With this additional short term table, we can now change our inserts to go directly to this table.
But of course it’s not finished as we still need a script which does the deduplication, when filling the longterm table.
Fortunately those scripts can be quite short as they just have to execute small simple SQL snippets to copy the deduplicated data to the longterm table:

INSERT INTO dt_longterm 
SELECT * 
FROM dt_shortterm FINAL 
WHERE evDate = toDate(now()) - toIntervalDay(7

Ok, now we are sure that in our longterm table, there exists only deduplicated data, as the FINAL keyword enforces deduplication when moving the data to long term.
However to get the most recent data we would still have to access different tables, which would make SELECT queries complicated.
Fortunately we can just create a simple view to select the data from both tables:

CREATE OR REPLACE VIEW dt_combine AS (
    SELECT * FROM dt_longterm WHERE evDate < toDate(now()) - toIntervalDay(7)
    UNION ALL
    SELECT * FROM dt_shortterm FINAL WHERE evDate >= toDate(now()) - toIntervalDay(7)
);

Notice that we use the FINAL keyword when selecting data from short term and omit it when selecting from long term.
That way we do not have to think about when to use FINAL in our select queries from the application, and still get the data the fastest way possible. The change in the application itself is minimal, you just have to change the table to insert data to the short term one, and change the table to select from to the view which combines short and long term data.

Some Speed Tests

So does the solution really work the way it should?
Well, we can just use some test data and do some simple selects. Note that the cutoff date between longterm and shortterm was the first of November when writing the blog!

Select data within the deduplication window:

SELECT
    avg(length(str_col)) AS avgl,
    count(*) AS ct,
    int_col % 5 AS grcol
FROM dt_combine
WHERE evDate = '2022-11-01'
GROUP BY grcol

Query id: 6c320aad-48e5-43b7-ae54-8290445f5497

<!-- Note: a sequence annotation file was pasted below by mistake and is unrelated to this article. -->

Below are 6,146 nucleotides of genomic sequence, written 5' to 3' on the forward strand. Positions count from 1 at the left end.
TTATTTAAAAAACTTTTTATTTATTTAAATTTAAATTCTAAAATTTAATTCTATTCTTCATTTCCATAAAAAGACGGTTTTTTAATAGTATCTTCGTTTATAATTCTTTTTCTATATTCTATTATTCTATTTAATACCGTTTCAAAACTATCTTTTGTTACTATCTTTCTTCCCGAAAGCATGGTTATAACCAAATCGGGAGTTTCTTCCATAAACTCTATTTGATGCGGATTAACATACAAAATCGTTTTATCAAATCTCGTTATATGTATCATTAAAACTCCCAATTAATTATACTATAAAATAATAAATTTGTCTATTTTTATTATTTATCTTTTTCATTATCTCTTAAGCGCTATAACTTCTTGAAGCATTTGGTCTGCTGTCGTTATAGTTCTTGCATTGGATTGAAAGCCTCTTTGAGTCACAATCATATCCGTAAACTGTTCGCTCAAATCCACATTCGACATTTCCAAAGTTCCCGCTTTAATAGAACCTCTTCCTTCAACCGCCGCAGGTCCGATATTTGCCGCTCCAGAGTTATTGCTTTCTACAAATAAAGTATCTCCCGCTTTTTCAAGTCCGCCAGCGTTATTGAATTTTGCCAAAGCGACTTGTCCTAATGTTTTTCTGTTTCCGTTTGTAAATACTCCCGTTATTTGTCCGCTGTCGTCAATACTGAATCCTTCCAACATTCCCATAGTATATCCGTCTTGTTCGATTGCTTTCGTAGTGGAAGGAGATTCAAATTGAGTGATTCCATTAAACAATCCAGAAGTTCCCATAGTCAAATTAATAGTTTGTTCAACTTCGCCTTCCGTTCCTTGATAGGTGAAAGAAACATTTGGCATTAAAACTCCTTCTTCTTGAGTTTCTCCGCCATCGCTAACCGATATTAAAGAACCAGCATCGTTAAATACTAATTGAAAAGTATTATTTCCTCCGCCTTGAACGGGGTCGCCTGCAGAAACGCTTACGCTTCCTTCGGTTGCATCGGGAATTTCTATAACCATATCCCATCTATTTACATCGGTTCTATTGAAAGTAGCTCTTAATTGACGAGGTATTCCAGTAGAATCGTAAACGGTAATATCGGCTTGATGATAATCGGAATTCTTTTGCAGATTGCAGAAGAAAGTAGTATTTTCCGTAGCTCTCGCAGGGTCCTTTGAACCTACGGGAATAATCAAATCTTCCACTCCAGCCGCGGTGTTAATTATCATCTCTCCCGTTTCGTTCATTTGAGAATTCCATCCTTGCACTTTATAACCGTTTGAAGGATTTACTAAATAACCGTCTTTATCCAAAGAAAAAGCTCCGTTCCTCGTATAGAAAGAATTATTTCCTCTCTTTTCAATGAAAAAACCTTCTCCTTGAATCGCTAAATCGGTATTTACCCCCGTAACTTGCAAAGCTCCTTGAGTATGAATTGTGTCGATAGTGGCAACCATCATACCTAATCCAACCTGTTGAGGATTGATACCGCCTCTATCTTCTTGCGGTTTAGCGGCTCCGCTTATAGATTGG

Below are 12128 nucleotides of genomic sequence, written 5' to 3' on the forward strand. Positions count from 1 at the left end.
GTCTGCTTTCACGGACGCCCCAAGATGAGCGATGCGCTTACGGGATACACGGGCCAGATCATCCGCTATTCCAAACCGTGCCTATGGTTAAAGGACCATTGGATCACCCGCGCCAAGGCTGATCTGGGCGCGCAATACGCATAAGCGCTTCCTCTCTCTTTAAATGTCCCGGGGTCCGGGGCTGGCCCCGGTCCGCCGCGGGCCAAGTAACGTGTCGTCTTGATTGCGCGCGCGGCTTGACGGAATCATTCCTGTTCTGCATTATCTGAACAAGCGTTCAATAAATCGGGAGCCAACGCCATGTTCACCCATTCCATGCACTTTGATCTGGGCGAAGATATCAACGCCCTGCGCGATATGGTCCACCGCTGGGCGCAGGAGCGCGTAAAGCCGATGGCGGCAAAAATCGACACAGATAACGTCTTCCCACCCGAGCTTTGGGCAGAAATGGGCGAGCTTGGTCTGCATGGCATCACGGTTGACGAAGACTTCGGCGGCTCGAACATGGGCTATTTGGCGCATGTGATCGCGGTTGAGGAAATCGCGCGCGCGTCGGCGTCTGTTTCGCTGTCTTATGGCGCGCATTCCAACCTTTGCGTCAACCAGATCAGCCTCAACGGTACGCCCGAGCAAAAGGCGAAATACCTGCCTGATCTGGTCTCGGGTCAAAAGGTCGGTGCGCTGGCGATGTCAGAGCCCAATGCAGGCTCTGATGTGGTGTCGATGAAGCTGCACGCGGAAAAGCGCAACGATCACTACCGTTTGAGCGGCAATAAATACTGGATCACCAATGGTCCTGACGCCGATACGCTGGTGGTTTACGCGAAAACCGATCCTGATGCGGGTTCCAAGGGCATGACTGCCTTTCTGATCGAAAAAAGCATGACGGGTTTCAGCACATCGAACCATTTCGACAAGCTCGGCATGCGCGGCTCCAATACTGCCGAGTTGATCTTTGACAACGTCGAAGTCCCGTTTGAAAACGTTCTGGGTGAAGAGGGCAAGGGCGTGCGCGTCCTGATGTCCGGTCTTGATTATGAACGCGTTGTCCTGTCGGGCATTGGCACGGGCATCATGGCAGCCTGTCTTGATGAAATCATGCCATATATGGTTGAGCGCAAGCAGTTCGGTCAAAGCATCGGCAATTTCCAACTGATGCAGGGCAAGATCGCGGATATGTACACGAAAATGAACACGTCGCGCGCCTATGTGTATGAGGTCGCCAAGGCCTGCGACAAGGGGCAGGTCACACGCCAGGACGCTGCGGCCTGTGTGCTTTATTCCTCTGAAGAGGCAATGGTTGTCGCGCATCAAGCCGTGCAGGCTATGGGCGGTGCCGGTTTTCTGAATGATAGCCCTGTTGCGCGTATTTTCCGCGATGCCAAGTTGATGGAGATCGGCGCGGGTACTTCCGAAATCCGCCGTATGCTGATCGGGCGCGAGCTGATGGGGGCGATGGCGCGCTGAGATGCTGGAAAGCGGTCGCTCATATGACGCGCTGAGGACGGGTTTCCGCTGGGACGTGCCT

┌─avgl─┬─────ct─┬─grcol─┐
│  3.52000000 │
│  4.52000001 │
│  5.52000002 │
│  6.52000003 │
│  7.52000004 │
└──────┴────────┴───────┘

5 rows in set. Elapsed: 0.028 sec. Processed 1.06 million rows, 30.13 MB (37.98 million rows/s., 1.08 GB/s.)

Now select data older than the deduplication window:

SELECT
    avg(length(str_col)) AS avgl,
    count(*) AS ct,
    int_col % 5 AS grcol
FROM dt_combine
WHERE evDate = '2022-10-30'
GROUP BY grcol

Query id: bbaced99-2ffe-44f0-9594-a978dbdf2f58

┌─avgl─┬─────ct─┬─grcol─┐
│  3.52000000 │
│  4.52000001 │
│  5.52000002 │
│  6.52000003 │
│  7.52000004 │
└──────┴────────┴───────┘

5 rows in set. Elapsed: 0.010 sec. Processed 5.29 million rows, 29.25 MB (546.45 million rows/s., 3.02 GB/s.)

As you can see, accessing the Data on 30th October reads more than 500 million rows per second, while Data from the 1st of November only reads 40 million rows per second, because of the FINAL keyword.
However as the short term table has a more granular partitioning, which can be used to reduce data access, it’s only three times slower.

Final thought

In the end, it’s not that hard to hide all deduplication in ClickHouse itself, without changing your application too much.
The impact of speed is also limited with this solution, you won’t have any slowdowns for inserts, and selects will just be slower in the “deduplication window”.
Still there might be some ways to improve it further for the exact cases you might have.

However I am quite sure, that in a year or so, I will look back to this blog, and just smile, because at that time, there will be a built in solution, which handles deduplication just out of the box without the need of FINAL, VIEW, multiple table etc. and still be as fast as heck!

ClickHouse® is a trademark of ClickHouse, Inc. https://clickhouse.com